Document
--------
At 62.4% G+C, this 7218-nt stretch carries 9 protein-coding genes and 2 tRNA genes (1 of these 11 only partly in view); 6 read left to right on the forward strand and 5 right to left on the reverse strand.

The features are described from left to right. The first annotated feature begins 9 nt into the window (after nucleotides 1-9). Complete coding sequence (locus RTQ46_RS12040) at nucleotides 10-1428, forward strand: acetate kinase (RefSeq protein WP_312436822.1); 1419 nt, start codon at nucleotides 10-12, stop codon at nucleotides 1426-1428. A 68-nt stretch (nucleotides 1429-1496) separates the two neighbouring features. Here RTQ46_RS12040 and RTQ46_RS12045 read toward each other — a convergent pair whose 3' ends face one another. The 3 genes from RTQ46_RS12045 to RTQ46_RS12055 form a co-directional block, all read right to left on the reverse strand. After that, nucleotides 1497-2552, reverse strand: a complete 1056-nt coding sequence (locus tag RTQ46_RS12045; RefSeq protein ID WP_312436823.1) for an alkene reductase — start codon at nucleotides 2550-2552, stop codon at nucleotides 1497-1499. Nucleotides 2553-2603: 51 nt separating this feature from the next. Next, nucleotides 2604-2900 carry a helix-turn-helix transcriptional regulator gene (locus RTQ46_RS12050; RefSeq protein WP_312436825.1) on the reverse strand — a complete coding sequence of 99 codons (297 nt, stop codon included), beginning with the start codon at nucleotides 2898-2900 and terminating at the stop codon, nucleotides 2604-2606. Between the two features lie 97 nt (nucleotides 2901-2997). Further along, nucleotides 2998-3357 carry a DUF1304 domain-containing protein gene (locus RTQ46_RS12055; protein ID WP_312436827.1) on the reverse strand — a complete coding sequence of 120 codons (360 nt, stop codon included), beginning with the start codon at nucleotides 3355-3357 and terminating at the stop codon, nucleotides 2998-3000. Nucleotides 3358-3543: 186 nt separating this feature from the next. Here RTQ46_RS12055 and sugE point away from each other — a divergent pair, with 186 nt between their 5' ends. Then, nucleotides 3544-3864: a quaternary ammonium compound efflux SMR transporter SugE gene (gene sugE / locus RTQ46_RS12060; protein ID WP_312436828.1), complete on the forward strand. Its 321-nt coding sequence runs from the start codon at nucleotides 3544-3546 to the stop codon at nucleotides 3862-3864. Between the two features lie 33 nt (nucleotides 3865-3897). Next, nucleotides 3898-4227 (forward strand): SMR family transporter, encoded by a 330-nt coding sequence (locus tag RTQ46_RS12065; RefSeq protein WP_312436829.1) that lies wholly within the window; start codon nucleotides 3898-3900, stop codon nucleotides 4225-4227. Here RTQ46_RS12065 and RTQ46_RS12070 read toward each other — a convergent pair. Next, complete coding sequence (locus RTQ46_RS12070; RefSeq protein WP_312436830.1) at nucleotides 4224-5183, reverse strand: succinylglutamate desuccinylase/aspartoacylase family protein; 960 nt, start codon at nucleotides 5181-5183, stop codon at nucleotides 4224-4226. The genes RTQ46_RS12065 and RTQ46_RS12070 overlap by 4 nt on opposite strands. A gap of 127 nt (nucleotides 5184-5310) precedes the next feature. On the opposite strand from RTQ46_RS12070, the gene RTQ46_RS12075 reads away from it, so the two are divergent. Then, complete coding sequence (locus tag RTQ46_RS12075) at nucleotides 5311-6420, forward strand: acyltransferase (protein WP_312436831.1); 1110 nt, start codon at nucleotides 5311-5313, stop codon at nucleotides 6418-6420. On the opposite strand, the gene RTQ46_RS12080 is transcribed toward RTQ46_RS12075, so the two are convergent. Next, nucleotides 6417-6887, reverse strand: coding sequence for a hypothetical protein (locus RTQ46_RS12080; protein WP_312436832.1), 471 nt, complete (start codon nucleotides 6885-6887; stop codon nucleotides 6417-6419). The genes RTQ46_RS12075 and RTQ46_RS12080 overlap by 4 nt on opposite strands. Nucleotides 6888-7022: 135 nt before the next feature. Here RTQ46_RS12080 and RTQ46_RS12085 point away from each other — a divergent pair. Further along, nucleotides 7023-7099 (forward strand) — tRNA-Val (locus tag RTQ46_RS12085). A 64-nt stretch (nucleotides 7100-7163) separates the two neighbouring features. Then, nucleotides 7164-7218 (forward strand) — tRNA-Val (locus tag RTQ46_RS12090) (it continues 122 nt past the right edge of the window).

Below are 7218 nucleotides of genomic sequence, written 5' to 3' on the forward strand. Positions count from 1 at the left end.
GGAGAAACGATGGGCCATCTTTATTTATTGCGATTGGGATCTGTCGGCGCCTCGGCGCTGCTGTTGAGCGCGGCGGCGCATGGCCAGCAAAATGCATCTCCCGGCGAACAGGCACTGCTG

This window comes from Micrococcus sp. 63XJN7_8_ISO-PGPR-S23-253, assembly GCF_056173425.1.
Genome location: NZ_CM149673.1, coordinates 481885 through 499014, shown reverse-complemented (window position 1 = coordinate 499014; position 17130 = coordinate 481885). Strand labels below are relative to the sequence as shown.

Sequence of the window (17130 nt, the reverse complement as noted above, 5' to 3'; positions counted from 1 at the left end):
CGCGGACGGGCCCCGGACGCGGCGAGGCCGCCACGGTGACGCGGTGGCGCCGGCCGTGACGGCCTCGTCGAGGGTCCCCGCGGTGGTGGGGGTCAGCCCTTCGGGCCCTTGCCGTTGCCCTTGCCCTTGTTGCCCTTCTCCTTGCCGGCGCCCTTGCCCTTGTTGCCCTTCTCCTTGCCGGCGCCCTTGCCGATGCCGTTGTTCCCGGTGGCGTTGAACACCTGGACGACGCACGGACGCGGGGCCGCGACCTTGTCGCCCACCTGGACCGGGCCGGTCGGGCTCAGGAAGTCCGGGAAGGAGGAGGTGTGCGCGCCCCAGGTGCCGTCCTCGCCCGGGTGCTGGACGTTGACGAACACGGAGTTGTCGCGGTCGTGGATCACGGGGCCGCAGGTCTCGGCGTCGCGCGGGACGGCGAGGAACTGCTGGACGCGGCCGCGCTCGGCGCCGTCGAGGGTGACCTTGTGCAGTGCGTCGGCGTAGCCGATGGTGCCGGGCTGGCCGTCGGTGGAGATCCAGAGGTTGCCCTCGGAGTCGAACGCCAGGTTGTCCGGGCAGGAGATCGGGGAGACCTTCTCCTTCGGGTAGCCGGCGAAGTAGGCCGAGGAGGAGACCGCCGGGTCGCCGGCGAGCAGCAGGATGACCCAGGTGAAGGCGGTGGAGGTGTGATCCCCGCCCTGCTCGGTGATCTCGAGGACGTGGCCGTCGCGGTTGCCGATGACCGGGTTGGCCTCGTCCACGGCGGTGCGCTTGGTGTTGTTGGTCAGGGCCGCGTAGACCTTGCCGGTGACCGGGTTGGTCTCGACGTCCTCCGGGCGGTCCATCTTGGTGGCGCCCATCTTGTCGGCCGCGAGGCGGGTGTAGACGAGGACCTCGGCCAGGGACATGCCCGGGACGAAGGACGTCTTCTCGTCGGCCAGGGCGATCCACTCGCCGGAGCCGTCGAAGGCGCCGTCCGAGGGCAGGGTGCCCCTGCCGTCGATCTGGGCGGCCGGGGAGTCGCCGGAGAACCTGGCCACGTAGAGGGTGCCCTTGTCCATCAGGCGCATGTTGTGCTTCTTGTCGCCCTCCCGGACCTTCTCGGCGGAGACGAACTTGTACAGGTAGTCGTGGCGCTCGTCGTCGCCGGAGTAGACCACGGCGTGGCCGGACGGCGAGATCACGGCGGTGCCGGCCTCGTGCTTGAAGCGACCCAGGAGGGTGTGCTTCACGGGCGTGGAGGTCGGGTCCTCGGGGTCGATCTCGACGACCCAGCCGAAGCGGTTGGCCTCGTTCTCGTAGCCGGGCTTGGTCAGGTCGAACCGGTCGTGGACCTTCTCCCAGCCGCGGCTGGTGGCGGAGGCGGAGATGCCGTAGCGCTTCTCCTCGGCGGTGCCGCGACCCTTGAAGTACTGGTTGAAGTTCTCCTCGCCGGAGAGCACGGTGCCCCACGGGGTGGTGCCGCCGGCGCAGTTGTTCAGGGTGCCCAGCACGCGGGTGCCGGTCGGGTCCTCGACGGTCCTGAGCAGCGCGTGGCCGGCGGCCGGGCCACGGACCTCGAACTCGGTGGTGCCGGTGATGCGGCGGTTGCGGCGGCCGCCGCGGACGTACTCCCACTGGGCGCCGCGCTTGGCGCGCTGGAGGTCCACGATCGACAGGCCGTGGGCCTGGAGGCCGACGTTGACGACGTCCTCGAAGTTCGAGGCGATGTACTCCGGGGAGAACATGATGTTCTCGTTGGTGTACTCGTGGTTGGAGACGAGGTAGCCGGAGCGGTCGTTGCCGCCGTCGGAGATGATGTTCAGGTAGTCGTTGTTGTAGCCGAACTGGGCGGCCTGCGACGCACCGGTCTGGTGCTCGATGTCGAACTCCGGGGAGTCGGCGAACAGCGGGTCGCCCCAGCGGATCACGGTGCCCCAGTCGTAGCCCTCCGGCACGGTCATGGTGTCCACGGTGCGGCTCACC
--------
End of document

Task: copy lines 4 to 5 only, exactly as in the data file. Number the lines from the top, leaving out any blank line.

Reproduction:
GGAGAAACGATGGGCCATCTTTATTTATTGCGATTGGGATCTGTCGGCGCCTCGGCGCTGCTGTTGAGCGCGGCGGCGCATGGCCAGCAAAATGCATCTCCCGGCGAACAGGCACTGCTG

This window comes from Micrococcus sp. 63XJN7_8_ISO-PGPR-S23-253, assembly GCF_056173425.1.